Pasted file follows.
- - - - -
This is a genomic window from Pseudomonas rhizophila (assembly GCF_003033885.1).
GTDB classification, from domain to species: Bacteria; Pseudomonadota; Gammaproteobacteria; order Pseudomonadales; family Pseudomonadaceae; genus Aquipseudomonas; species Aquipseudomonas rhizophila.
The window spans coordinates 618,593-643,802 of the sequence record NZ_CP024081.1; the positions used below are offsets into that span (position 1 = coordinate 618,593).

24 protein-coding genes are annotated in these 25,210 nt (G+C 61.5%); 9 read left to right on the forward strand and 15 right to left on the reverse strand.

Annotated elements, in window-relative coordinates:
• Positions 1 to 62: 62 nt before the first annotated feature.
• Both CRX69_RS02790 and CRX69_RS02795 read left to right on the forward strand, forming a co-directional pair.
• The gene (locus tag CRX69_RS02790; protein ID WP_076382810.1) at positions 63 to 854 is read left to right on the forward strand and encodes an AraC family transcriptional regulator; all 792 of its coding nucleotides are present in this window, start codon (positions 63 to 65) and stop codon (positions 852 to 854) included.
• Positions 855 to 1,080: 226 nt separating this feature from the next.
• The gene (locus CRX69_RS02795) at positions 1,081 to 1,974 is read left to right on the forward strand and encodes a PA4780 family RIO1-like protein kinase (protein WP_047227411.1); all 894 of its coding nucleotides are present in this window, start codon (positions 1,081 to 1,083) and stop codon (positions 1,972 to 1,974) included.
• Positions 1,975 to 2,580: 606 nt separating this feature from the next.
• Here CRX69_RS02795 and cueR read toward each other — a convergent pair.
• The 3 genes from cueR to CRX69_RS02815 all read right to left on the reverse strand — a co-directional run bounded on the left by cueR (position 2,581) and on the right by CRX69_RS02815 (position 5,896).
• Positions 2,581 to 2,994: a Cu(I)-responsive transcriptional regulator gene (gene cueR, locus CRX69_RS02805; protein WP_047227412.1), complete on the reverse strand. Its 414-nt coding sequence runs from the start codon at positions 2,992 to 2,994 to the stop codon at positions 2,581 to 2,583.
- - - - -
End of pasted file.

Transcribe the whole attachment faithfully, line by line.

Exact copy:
This is a genomic window from Pseudomonas rhizophila (assembly GCF_003033885.1).
GTDB classification, from domain to species: Bacteria; Pseudomonadota; Gammaproteobacteria; order Pseudomonadales; family Pseudomonadaceae; genus Aquipseudomonas; species Aquipseudomonas rhizophila.
The window spans coordinates 618,593-643,802 of the sequence record NZ_CP024081.1; the positions used below are offsets into that span (position 1 = coordinate 618,593).

24 protein-coding genes are annotated in these 25,210 nt (G+C 61.5%); 9 read left to right on the forward strand and 15 right to left on the reverse strand.

Annotated elements, in window-relative coordinates:
• Positions 1 to 62: 62 nt before the first annotated feature.
• Both CRX69_RS02790 and CRX69_RS02795 read left to right on the forward strand, forming a co-directional pair.
• The gene (locus tag CRX69_RS02790; protein ID WP_076382810.1) at positions 63 to 854 is read left to right on the forward strand and encodes an AraC family transcriptional regulator; all 792 of its coding nucleotides are present in this window, start codon (positions 63 to 65) and stop codon (positions 852 to 854) included.
• Positions 855 to 1,080: 226 nt separating this feature from the next.
• The gene (locus CRX69_RS02795) at positions 1,081 to 1,974 is read left to right on the forward strand and encodes a PA4780 family RIO1-like protein kinase (protein WP_047227411.1); all 894 of its coding nucleotides are present in this window, start codon (positions 1,081 to 1,083) and stop codon (positions 1,972 to 1,974) included.
• Positions 1,975 to 2,580: 606 nt separating this feature from the next.
• Here CRX69_RS02795 and cueR read toward each other — a convergent pair.
• The 3 genes from cueR to CRX69_RS02815 all read right to left on the reverse strand — a co-directional run bounded on the left by cueR (position 2,581) and on the right by CRX69_RS02815 (position 5,896).
• Positions 2,581 to 2,994: a Cu(I)-responsive transcriptional regulator gene (gene cueR, locus CRX69_RS02805; protein WP_047227412.1), complete on the reverse strand. Its 414-nt coding sequence runs from the start codon at positions 2,992 to 2,994 to the stop codon at positions 2,581 to 2,583.